The Cash Conversion Cycle (CCC) is a metric that measures the time it takes for a company to convert its investments in inventory and other resources into cash from sales. It takes into account the amount of time it takes to sell inventory, collect accounts receivable, and pay off obligations to suppliers. The shorter the CCC, the quicker a company can turn its resources into cash, indicating more efficient use of its resources and potentially better liquidity.

## How to Calculate Cash Conversion Cycle (Step-by-Step)

**The Cash Conversion Cycle (CCC) can be calculated using the following formula:**

CCC = Days Inventory Outstanding (DIO) + Days Sales Outstanding (DSO) – Days Payable Outstanding (DPO)

**Where:**

- Days Inventory Outstanding (DIO) = Average Inventory / Cost of Goods Sold (COGS) * 365 days
- Days Sales Outstanding (DSO) = Accounts Receivable / (Annual Sales / 365 days)
- Days Payable Outstanding (DPO) = Accounts Payable / (Annual Cost of Goods Sold / 365 days)

**Step-by-Step calculation:**

- Calculate Days Inventory Outstanding (DIO): Divide the average inventory for a specific period by the cost of goods sold for that same period and then multiply the result by 365 days to determine the number of days it takes to sell the inventory.
- Calculate Days Sales Outstanding (DSO): Divide the accounts receivable for a specific period by the annual sales for that same period divided by 365 days. This gives you the number of days it takes to collect payment from customers.
- Calculate Days Payable Outstanding (DPO): Divide the accounts payable for a specific period by the annual cost of goods sold for that same period divided by 365 days. This gives you the number of days a company takes to pay its suppliers.
- Calculate Cash Conversion Cycle: Add together the Days Inventory Outstanding (DIO), and Days Sales Outstanding (DSO), and subtract the Days Payable Outstanding (DPO) to get the Cash Conversion Cycle. A positive number indicates that a company is taking longer to convert its resources into cash, while a negative number indicates that a company is converting its resources into cash more quickly.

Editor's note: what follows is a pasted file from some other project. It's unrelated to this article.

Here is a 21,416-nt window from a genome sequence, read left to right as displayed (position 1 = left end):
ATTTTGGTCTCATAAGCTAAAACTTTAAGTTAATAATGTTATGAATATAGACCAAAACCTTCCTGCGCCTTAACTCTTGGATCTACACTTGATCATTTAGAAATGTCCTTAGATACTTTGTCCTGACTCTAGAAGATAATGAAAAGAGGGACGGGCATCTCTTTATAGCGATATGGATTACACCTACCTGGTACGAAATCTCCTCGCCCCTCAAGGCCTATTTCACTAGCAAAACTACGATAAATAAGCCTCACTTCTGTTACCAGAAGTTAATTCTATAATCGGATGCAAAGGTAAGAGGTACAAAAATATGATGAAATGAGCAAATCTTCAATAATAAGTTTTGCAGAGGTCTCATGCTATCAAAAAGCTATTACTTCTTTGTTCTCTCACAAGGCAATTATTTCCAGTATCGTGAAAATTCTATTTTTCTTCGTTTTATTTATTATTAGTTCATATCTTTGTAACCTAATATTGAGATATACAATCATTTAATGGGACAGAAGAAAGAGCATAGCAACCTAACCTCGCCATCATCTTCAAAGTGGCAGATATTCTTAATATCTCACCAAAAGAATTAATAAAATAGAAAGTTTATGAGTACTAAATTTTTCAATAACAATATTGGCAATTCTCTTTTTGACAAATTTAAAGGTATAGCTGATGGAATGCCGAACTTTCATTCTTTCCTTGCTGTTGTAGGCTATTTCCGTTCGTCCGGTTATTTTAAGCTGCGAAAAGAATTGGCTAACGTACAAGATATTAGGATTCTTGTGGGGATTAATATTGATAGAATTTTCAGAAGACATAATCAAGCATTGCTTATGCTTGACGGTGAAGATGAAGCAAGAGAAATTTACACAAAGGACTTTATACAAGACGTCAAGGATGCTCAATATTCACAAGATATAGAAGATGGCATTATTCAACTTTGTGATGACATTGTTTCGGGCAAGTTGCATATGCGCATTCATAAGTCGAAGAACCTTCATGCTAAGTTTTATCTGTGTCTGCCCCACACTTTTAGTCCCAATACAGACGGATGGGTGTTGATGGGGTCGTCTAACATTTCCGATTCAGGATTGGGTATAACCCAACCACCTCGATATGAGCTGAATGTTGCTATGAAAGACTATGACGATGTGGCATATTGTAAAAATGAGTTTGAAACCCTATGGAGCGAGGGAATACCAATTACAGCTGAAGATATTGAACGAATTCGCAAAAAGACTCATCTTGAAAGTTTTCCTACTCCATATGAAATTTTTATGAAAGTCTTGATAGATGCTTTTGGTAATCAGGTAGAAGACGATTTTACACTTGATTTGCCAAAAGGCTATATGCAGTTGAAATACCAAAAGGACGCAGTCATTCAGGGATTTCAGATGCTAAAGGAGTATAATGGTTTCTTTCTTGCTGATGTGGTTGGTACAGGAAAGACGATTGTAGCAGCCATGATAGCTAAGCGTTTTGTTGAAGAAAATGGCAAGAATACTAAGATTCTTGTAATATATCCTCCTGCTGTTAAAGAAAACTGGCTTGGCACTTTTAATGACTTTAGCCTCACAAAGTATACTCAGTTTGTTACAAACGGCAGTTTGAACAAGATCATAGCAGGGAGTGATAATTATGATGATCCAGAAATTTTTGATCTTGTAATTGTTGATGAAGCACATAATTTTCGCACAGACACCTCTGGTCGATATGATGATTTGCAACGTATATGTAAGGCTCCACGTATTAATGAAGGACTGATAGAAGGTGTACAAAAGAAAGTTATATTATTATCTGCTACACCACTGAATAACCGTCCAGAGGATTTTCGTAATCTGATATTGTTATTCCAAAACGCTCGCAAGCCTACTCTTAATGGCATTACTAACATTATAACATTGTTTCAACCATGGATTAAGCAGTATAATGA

## How to Interpret Cash Conversion Cycle (High vs. Low)

A high Cash Conversion Cycle (CCC) indicates that it takes a longer time for a company to convert its investments in inventory and other resources into cash from sales, whereas a low CCC suggests a shorter conversion time.

A high CCC can be interpreted as a sign of inefficiency in a company’s operations, as it suggests that the company is taking too long to sell its inventory and collect payment from customers, and is also paying its suppliers too slowly. This can lead to a strain on the company’s liquidity and working capital.

A low CCC, on the other hand, indicates that a company is efficiently converting its investments into cash, and has a good balance between inventory turnover, accounts receivable collection, and accounts payable payment. This can result in stronger liquidity and a healthier balance sheet.

It is important to note that a low CCC is not always a positive sign, as a company may be sacrificing supplier relationships and payment terms in order to achieve a lower CCC. In general, a CCC that is in line with industry averages is considered to be a healthy and balanced figure.

## Cash Conversion Cycle Formula

**The formula for the Cash Conversion Cycle (CCC) is:**

CCC = Days Inventory Outstanding (DIO) + Days Sales Outstanding (DSO) – Days Payable Outstanding (DPO)

**Where:**

- Days Inventory Outstanding (DIO) = Average Inventory / Cost of Goods Sold (COGS) * 365 days
- Days Sales Outstanding (DSO) = Accounts Receivable / (Annual Sales / 365 days)
- Days Payable Outstanding (DPO) = Accounts Payable / (Annual Cost of Goods Sold / 365 days)

The CCC measures the number of days it takes for a company to convert its investments in inventory and other resources into cash from sales, taking into account the time it takes to sell inventory, collect accounts receivable, and pay off obligations to suppliers. A positive number indicates that a company is taking longer to convert its resources into cash, while a negative number indicates that a company is converting its resources into cash more quickly.

## Negative Cash Conversion Cycle – Amazon (AMZN) Example